If you buy the kit, your invites will literally take you minutes depending on the complexity of your design and how many people you're inviting. If you're looking for a craft that'll take up a couple of hours to keep the kids busy, you can make the black rainbow paper yourself.

Lots of fun - for both kids and big kids.

What other crafts do you remember from primary school? I'd love to hear them!

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Melted Crayon Pumpkins

You may remember last year, I had a lot of fun drilling and carving pumpkins. This year, I decided to use Pinterest again for some more pumpkinspiration and came across these melted crayon versions...

DIFFICULTY RATING: MEDIUM

ORIGINAL PIN:

Via

MY ATTEMPT:

After following the how-to, I have to say - it's not as easy as it looks! (As you can probably tell...!) In a nutshell, you glue crayons to the top of your pumpkin and put a hairdryer over them so they melt and drip down. In reality, the glue doesn't really hold the crayons in place and when you heat it up, it obviously melts the glue! I had my hairdryer on the hottest temperature on the lowest fan and it just wasn't working. I had to hold the hairdryer really close to the crayon and even when it started to melt, it was being blown everywhere! 

In the end, we (L had to give me a hand!) decided to play hardball and grabbed a kitchen blowtorch. This obviously makes the craft more dangerous and not appropriate for children, but it did one hell of a job of melting the crayons quickly and preventing too much mess-!

Initial tools - before replacing the hairdryer with a kitchen blowtorch and popping some foil on the stalk to prevent burning.

Initial tools - before replacing the hairdryer with a kitchen blowtorch and popping some foil on the stalk to prevent burning.

Soak crayons to remove paper sleeves (much easier to peel off this way!).

Soak crayons to remove paper sleeves (much easier to peel off this way!).

Place crayons on kitchen roll to dry off.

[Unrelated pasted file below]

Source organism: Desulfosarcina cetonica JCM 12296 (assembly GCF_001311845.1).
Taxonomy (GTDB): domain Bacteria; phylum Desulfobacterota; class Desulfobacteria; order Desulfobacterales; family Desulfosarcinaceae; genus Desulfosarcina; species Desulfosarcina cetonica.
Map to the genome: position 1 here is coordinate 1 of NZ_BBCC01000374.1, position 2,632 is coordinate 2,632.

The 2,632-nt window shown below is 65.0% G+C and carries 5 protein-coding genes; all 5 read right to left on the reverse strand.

Place crayons on kitchen roll to dry off.

Snap crayons in half as you don't need a whole crayon for melting.

Snap crayons in half as you don't need a whole crayon for melting.

Add PVA glue to the top of the pumpkin.

Add PVA glue to the top of the pumpkin.

Place crayons on top. Leave the glue to set a bit if you can.

Place crayons on top. Leave the glue to set a bit if you can.

You have to laugh:  This  is what happened when I used a hairdryer. It went EVERYWHERE and wasn't giving the drip effect I was after.

You have to laugh: This is what happened when I used a hairdryer. It went EVERYWHERE and wasn't giving the drip effect I was after.

Attempt two: We replaced the hairdryer with a kitchen blowtorch and covered the stalk with foil to avoid burning.

Attempt two: We replaced the hairdryer with a kitchen blowtorch and covered the stalk with foil to avoid burning.

MUCH more effective! (But also more dangerous as you're dealing with a naked flame).

MUCH more effective! (But also more dangerous as you're dealing with a naked flame).

As you can see, a VERY messy craft so cover all surfaces! 

As you can see, a VERY messy craft so cover all surfaces! 

THE END RESULT:

Not the prettiest but I like this crafty look - fun, messy and a great way to jazz up plain pumpkins.

Not the prettiest but I like this crafty look - fun, messy and a great way to jazz up plain pumpkins.